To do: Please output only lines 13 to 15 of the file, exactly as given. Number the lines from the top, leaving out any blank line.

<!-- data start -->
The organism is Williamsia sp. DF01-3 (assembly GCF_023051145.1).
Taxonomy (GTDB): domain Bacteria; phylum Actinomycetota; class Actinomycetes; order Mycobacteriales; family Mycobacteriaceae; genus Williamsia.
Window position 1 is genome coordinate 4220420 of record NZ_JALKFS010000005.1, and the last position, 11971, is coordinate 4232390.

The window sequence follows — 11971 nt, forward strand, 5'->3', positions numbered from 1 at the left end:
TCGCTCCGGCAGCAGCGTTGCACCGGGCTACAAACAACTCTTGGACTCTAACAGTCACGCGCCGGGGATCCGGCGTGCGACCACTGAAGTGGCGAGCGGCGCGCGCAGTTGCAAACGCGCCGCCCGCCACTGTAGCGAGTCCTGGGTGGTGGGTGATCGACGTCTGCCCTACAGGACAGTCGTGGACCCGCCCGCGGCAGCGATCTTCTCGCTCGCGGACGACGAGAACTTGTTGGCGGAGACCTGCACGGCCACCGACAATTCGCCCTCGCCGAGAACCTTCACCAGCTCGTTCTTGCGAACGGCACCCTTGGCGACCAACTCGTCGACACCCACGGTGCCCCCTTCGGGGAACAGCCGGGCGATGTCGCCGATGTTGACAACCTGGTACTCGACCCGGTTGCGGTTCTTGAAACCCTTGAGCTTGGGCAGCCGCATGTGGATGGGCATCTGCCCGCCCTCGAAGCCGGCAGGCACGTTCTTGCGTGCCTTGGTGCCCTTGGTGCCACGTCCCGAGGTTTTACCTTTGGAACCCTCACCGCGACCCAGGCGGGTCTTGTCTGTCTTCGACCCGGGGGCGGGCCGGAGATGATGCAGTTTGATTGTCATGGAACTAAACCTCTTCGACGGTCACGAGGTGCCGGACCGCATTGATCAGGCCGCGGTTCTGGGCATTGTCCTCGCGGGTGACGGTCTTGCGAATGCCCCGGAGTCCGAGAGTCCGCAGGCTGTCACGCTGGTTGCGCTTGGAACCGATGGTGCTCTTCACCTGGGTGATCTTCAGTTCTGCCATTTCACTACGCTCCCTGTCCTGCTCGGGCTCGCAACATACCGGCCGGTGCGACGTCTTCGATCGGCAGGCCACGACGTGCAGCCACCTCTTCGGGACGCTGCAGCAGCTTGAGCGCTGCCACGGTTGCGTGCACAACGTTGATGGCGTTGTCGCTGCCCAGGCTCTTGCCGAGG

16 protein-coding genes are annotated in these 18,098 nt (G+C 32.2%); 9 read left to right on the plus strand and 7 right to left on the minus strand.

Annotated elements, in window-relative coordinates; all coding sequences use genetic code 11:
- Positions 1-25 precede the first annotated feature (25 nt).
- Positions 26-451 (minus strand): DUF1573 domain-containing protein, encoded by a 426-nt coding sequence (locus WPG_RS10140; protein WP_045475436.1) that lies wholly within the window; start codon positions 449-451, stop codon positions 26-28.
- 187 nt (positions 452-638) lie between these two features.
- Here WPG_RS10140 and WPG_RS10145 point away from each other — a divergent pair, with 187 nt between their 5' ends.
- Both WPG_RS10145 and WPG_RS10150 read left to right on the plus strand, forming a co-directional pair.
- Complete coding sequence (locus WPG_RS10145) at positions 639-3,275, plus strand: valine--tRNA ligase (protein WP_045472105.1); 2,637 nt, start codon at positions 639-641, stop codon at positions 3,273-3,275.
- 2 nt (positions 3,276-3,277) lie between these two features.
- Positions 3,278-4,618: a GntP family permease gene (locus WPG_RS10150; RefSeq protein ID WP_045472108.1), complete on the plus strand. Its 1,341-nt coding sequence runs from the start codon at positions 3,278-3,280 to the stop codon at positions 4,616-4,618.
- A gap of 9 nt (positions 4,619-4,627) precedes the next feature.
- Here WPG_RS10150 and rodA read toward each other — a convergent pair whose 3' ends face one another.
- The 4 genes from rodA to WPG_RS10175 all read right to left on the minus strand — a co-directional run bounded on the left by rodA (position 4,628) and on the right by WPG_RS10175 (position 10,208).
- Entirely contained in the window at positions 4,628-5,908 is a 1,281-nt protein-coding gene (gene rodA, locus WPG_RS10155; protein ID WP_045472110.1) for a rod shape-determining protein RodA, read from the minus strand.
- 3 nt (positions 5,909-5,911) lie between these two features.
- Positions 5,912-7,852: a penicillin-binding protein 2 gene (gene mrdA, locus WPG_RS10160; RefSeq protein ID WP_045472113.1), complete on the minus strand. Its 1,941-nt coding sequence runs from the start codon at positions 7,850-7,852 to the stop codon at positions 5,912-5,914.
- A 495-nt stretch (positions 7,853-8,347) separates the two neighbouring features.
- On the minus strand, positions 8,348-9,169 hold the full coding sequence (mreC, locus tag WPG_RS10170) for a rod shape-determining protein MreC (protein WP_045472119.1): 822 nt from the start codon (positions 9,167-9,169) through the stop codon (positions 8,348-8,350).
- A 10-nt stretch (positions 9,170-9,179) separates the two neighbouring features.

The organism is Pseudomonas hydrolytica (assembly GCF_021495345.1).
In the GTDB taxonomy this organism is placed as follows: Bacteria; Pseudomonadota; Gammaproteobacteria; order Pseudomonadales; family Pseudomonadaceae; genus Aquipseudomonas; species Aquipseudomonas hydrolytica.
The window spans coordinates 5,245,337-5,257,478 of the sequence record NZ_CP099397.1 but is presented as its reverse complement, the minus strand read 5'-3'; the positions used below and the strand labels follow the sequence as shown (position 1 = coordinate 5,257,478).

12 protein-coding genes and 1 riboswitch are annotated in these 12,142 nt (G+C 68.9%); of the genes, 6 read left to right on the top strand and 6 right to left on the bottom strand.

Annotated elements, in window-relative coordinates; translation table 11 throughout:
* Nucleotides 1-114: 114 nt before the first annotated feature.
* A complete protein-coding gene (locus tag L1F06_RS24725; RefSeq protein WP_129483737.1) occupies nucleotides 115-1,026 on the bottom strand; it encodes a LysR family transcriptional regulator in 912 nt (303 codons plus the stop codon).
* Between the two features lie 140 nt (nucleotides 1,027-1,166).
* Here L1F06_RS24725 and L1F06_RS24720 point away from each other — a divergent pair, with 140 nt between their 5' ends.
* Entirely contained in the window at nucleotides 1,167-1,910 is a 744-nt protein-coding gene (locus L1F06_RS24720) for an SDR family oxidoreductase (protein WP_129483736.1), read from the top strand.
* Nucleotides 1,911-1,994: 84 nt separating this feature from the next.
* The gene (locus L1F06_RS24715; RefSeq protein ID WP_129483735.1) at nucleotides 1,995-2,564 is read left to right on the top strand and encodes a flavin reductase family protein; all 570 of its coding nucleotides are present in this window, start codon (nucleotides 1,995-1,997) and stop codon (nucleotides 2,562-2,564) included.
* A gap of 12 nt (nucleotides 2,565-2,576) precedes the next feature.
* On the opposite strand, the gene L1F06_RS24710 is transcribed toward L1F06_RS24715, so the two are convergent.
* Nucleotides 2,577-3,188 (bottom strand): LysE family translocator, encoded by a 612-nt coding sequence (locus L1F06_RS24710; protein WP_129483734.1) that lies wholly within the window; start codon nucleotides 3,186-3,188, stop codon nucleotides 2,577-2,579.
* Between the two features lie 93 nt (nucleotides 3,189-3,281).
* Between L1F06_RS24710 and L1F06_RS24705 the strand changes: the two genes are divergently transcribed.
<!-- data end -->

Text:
- Complete coding sequence (locus WPG_RS10145) at positions 639-3,275, plus strand: valine--tRNA ligase (protein WP_045472105.1); 2,637 nt, start codon at positions 639-641, stop codon at positions 3,273-3,275.
- 2 nt (positions 3,276-3,277) lie between these two features.
- Positions 3,278-4,618: a GntP family permease gene (locus WPG_RS10150; RefSeq protein ID WP_045472108.1), complete on the plus strand. Its 1,341-nt coding sequence runs from the start codon at positions 3,278-3,280 to the stop codon at positions 4,616-4,618.